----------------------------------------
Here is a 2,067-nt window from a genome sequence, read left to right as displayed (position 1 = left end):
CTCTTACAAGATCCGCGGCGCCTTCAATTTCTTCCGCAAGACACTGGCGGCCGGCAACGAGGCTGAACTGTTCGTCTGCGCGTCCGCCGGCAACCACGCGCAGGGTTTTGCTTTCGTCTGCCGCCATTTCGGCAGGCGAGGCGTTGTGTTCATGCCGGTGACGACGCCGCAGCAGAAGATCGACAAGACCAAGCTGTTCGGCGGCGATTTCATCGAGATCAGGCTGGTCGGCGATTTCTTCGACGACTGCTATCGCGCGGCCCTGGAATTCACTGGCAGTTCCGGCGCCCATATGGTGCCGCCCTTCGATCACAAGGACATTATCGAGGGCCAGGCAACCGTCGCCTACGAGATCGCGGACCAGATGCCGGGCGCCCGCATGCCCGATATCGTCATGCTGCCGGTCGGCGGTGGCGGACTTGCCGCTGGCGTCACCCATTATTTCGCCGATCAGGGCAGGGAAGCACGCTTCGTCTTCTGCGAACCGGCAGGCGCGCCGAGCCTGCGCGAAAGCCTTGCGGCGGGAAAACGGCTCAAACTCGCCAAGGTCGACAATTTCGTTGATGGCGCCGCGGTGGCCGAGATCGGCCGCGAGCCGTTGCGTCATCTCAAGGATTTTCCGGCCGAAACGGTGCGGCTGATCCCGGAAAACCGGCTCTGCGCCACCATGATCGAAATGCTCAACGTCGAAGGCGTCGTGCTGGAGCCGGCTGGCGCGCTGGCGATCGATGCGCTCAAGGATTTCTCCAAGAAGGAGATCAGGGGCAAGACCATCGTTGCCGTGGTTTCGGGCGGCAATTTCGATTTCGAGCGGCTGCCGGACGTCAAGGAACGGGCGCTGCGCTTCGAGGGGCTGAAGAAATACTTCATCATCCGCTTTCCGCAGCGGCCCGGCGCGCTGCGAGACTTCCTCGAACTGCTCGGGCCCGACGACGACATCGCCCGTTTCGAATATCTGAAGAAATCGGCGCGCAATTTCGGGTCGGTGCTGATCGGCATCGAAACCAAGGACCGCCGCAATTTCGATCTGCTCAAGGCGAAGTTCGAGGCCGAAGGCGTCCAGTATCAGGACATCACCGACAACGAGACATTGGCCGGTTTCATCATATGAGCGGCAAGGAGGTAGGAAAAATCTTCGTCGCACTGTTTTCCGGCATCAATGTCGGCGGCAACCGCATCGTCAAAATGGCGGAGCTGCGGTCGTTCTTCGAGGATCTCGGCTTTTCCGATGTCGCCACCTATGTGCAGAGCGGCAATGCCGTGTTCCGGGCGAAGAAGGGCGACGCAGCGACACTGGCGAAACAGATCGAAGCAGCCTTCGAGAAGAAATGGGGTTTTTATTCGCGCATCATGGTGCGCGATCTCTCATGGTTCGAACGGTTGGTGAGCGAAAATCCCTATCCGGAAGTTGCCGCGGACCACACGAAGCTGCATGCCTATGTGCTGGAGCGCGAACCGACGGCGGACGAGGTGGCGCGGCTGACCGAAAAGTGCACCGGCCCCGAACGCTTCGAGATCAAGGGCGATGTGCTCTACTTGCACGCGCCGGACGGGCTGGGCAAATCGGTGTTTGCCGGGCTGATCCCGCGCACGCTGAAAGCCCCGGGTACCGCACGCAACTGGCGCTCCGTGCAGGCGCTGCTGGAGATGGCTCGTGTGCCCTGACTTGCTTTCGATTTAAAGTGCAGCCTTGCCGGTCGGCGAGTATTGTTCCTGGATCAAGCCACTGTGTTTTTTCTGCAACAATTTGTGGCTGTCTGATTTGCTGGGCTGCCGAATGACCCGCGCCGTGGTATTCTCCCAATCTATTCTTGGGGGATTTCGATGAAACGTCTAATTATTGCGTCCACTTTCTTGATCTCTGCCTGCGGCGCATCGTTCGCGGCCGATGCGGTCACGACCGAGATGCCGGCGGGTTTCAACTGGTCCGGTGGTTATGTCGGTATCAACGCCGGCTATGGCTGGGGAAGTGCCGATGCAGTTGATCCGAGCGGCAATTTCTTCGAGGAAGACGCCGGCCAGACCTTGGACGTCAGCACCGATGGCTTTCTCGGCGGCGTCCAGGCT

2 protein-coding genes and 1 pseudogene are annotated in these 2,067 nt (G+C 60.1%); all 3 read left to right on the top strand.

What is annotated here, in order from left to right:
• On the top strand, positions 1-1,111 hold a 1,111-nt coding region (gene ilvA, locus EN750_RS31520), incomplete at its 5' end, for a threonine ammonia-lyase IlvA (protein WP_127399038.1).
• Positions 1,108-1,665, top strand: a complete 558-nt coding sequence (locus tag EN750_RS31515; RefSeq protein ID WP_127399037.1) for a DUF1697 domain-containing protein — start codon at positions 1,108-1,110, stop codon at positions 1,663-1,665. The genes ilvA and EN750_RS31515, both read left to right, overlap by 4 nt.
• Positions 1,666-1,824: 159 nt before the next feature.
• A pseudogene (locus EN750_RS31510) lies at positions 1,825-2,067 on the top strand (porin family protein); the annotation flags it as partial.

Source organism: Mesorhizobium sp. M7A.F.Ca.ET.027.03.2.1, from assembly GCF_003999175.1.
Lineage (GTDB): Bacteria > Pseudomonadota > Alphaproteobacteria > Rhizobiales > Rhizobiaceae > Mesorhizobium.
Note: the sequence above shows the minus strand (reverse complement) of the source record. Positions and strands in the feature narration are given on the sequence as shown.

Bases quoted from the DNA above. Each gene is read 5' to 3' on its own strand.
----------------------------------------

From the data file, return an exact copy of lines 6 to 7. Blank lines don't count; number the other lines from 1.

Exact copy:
• Positions 1,108-1,665, top strand: a complete 558-nt coding sequence (locus tag EN750_RS31515; RefSeq protein ID WP_127399037.1) for a DUF1697 domain-containing protein — start codon at positions 1,108-1,110, stop codon at positions 1,663-1,665. The genes ilvA and EN750_RS31515, both read left to right, overlap by 4 nt.
• Positions 1,666-1,824: 159 nt before the next feature.